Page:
Is it so hard to think that an Irish Government would take a stand for the good of the country and its citizens, rather than pander to a clueless British government and its bigoted bedfellows. A large section of the British media need to educate themselves fast and snap out of it.

  • mac tire

    Populist for standing up for Ireland and its interests? All countries do this – is that populism and,if it is, why should Ireland be any different?

    Even more laughable is the idea that by doing so may make Britain go for a hard Brexit.

    Listen, if Britain goes for a hard Brexit, it will be their choice. And their choice alone.

    This island’s future is at stake. Cap doffing should play no part in it.

  • Sean Danaher

    I asked one of my FG friends (who incidentally was posing in front of the statue of Victoria in Australia in my last comment) when the leadership contest was on whether he preferred Leo or Simon. He said they were both excellent but on balance he preferred Simon. Compared to the Muppets we have in the UK running things at present, they are both very impressive.

  • Comprehension continues to be sadly neglected in the education system…

  • Neiltoo

    for example if the British were advocating to euthanize all homeless and handicapped people,

    That’s a particularly bizarre example to chose. Do you have a licence for your imagination?

  • Dramadrama

    Fortunately Neil, the PC brigade has not made it mandatory to have a license for one’s imagination yet.

    It’s meant to be bizarre, and extreme, in order to make a greater contrast, and show how something can be both populist and the correct thing to do. I first started of with “If the British declared war on France and started to bomb them”, only to think that some on here might think that a good idea, and not get my point 🙂 Of course I don’t believe that the British would ever do that…..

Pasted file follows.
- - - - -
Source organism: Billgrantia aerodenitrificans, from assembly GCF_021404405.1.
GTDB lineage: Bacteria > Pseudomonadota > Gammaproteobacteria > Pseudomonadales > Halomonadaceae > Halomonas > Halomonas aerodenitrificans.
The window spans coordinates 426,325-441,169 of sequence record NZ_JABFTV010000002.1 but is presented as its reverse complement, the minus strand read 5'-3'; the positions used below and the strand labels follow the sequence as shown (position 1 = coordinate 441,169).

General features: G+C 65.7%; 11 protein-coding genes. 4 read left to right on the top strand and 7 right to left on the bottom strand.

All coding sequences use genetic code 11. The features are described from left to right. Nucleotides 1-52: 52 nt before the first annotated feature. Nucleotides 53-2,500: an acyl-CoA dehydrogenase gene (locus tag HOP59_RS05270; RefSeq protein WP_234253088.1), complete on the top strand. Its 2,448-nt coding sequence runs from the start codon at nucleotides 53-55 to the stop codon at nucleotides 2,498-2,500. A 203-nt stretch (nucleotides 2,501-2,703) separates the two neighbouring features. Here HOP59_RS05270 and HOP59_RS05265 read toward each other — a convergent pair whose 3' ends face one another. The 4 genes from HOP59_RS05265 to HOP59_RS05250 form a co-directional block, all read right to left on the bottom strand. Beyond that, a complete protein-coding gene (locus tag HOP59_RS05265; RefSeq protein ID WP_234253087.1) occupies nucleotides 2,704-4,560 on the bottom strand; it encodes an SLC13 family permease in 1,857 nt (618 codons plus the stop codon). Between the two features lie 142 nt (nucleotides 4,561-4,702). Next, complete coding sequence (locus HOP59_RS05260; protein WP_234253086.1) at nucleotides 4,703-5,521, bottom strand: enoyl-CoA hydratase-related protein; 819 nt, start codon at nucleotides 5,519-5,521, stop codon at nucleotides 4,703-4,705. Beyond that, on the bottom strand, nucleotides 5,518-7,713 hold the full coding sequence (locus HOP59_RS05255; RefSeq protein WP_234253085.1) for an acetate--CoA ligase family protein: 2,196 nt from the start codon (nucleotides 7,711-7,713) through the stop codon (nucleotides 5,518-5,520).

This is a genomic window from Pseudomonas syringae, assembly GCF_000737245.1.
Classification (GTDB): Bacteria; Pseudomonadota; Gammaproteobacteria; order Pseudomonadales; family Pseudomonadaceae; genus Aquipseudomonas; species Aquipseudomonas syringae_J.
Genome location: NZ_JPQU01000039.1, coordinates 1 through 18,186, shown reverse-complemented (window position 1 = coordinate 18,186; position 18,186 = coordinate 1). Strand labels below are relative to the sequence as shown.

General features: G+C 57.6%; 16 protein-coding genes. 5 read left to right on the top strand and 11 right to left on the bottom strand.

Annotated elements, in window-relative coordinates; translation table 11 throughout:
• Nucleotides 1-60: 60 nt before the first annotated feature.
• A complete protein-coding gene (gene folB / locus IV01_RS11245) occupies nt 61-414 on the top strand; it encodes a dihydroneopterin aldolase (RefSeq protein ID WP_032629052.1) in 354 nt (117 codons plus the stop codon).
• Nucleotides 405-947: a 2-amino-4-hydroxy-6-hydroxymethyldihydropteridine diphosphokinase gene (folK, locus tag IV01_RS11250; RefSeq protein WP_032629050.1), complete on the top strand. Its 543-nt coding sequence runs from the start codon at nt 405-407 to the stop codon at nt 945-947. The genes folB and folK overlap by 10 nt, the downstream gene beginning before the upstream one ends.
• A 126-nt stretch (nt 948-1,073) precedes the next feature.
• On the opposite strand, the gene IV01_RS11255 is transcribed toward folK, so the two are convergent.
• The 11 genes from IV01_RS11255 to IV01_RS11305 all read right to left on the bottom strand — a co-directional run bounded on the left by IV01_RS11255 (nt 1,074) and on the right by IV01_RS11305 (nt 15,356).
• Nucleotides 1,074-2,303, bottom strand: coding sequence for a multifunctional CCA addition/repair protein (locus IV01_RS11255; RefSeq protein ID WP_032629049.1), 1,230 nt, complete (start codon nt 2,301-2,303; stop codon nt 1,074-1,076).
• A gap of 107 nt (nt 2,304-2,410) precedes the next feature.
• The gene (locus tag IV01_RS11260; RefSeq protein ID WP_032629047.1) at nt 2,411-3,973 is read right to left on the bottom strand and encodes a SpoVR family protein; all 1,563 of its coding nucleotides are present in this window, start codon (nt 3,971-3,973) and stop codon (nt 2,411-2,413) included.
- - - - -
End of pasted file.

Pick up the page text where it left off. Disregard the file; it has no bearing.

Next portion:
………mind you, if you google the eugenics movement of the early 20th century, you might be shocked to see what “civilized” people of most Western nations (Irish and English included) believed at that time.

  • Rapparee

    Leo garnered a lot of favour for being a straight shooter and breaking ranks when even the majority of the public knew the government was towing an indefensible line. But his defence of Frances Fitzgerald recently, who personally I always thought was useless, was folly.
    Simon, I thought was the weaker contender, but I now feel the reverse and am very impressed with his candor and command of the issues. Coveney actually won the race amongst the party members across the country but lost on the overall vote.

  • Salmondnet

    Golly gosh. Faced with the disapproval of the lumpen intelligentsia such as yourself we must cancel Brexit immediately.

  • Dramadrama

    While it may not have been considered ‘politically astute’, I admired how he loyally stuck by her. So often politicians act without principle, following the whims and dictates of the baying crowd. That’s so rare. He really came up a few notches in my estimation, when he stuck by her, and that’s even while agreeing that she needed to resign and not particularly thinking much of her.

  • hgreen

    I know reporters are scrambling to get their own angle on this story but this is complete b.s..

  • Rapparee

    I did think about that at the time, and yes Leo is a principled individual I believe. But the timing was awful, and the country should always be first and foremost at such times. If she had any wit, knowing the situation, and knowing about the extra emails that later came to light. She should have gone, and it was only pure neck that she hung around, confirming my belief that she was a useless me feiner. She was wrong to put him in such a position, but he should have jettisoned her sooner.

  • Rapparee

    I agree, the British educational system seems to have a serious deficit.

  • billodrees

    Widely supported policies are not necessarily “Populist” in the derogatory sense.

  • billodrees

    The International Banks are more adaptable and itinerant than prostitutes: they have already planned their moves.
    This end of the Banking industry also thrives on change: everybody has to pay them for hedging.

  • the rich get richer

    In fairness , who wants to kiss Dup Ass ?

    If you were nice to the Dup their paranoia would lead to misunderstandings .

  • MainlandUlsterman

    He’s broadly right, except that he characterises unionist opposition to the sea border idea as “paranoia” – kind of funny, though he probably doesn’t realise.